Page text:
Prophets, however, disagree with these approaches, especially because of their environmental and ecological consequences. For instance, desalination plants could take a heavy toll on ocean biodiversity3. Similarly, the construction of dams can significantly affect fish diversity, and also cause deforestation, as it would require roads to be built to provide access to the dam sites4. People are also often displaced from their land to make space for dams5. What prophets suggest instead, is to promote a more sustainable use of water, with less wastage at the household level, and to increase the efficiency of the current systems.
Energy wise, wizards advocate for centralised fossil fuel and nuclear energy sources. They argue that modern energy infrastructures have been assembled over the course of the decades and cannot be dismantled overnight. Moreover, the world’s been heading towards fossil fuels recently, not away from them, and this makes it inherently hard to achieve a prompt shift away from them, which may instead take decades. Wizards emphasise that we can use geoengineering to overcome issues associated with fossil fuel use (e.g., climate change). For instance, this would involve adopting systems such as Carbon Capture and Storage (CCS) which would capture waste carbon dioxide from sources (e.g., factories) and transport it to permanent storage sites, usually underground. As of 2017, at least 21 commercial-scale carbon capture projects are operating around the world with 22 more in development. Thus far, CCS systems look like they will be able to achieve 14% of global greenhouse gas emissions reductions by 20506. Another practice supported by the wizards, which may sound even more sci-fi, includes pumping sulphuric acid in the atmosphere, a practice known as “stratospheric aerosol injection”. This practice would create a global dimming effect by generating a reflecting shield that would reflect sunlight and cool Earth7.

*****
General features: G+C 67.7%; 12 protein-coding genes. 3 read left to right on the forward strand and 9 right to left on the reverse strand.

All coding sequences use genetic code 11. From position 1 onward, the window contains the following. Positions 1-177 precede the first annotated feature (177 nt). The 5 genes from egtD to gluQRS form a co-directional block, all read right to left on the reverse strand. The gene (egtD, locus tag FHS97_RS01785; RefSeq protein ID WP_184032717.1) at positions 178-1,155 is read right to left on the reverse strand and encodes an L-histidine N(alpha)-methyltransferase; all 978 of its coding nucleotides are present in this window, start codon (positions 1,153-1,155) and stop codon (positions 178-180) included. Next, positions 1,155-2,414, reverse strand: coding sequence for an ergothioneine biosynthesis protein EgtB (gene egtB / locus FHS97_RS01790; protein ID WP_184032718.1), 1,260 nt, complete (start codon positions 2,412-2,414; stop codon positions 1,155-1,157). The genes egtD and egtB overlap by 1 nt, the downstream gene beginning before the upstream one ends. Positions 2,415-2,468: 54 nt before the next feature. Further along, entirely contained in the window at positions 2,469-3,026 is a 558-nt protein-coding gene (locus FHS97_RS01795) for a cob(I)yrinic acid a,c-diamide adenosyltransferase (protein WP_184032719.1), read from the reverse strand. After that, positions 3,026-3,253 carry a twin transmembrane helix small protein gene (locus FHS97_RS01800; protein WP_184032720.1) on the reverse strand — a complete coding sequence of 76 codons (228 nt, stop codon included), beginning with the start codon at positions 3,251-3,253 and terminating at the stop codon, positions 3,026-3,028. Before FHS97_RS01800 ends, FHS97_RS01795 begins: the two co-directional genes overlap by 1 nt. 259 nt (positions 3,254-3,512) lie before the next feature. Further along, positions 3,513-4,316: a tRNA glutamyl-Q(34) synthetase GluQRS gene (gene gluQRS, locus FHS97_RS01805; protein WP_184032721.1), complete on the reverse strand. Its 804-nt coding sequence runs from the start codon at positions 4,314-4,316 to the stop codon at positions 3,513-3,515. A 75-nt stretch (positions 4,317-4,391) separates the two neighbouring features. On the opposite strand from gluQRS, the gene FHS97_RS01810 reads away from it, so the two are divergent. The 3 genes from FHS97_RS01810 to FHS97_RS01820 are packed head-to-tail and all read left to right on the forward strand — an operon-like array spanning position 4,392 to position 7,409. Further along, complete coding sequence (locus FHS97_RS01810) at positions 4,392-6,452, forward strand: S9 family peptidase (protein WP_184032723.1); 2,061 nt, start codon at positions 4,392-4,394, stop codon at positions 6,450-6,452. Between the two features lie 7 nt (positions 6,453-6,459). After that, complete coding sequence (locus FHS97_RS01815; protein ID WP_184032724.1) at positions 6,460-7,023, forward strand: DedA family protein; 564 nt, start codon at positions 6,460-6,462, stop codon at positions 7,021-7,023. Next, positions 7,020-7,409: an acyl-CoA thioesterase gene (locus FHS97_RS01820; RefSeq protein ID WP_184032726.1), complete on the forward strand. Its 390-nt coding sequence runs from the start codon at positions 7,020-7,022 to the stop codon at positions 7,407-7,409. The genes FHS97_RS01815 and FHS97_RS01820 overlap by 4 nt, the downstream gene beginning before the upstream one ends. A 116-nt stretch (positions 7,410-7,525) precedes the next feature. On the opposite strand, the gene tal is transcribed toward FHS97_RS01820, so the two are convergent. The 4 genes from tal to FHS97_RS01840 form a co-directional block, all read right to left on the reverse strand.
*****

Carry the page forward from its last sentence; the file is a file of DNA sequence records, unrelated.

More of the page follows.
Prophets, on the other hand, advocate for small scale, distributed, renewable and low-impact energy sources. They also promote a more sustainable energy use, to decrease demand. Moreover, they criticise geoengineering not only for its potential environmental and ecological side effects, but also on moral grounds, since this practice would be the final touch to ultimately desacralise nature. Furthermore, the prophets suggest that the idea of fighting pollution with pollution (i.e., stratospheric aerosol injection) would be a distraction from the urgent social reforms needed for the future.
Whether the visions of prophets or wizards will prevail in the future, the situation is critical; perhaps it has never been this critical before. Urgent action is needed, whether we act in the name of nature or people, or both – though the two approaches often come with conflicting goals, morals and practices.
- Nicolia, A., Manzo, A., Veronesi, F. and Rosellini, D., 2014. An overview of the last 10 years of genetically engineered crop safety research. Critical reviews in biotechnology, 34(1), pp.77-88.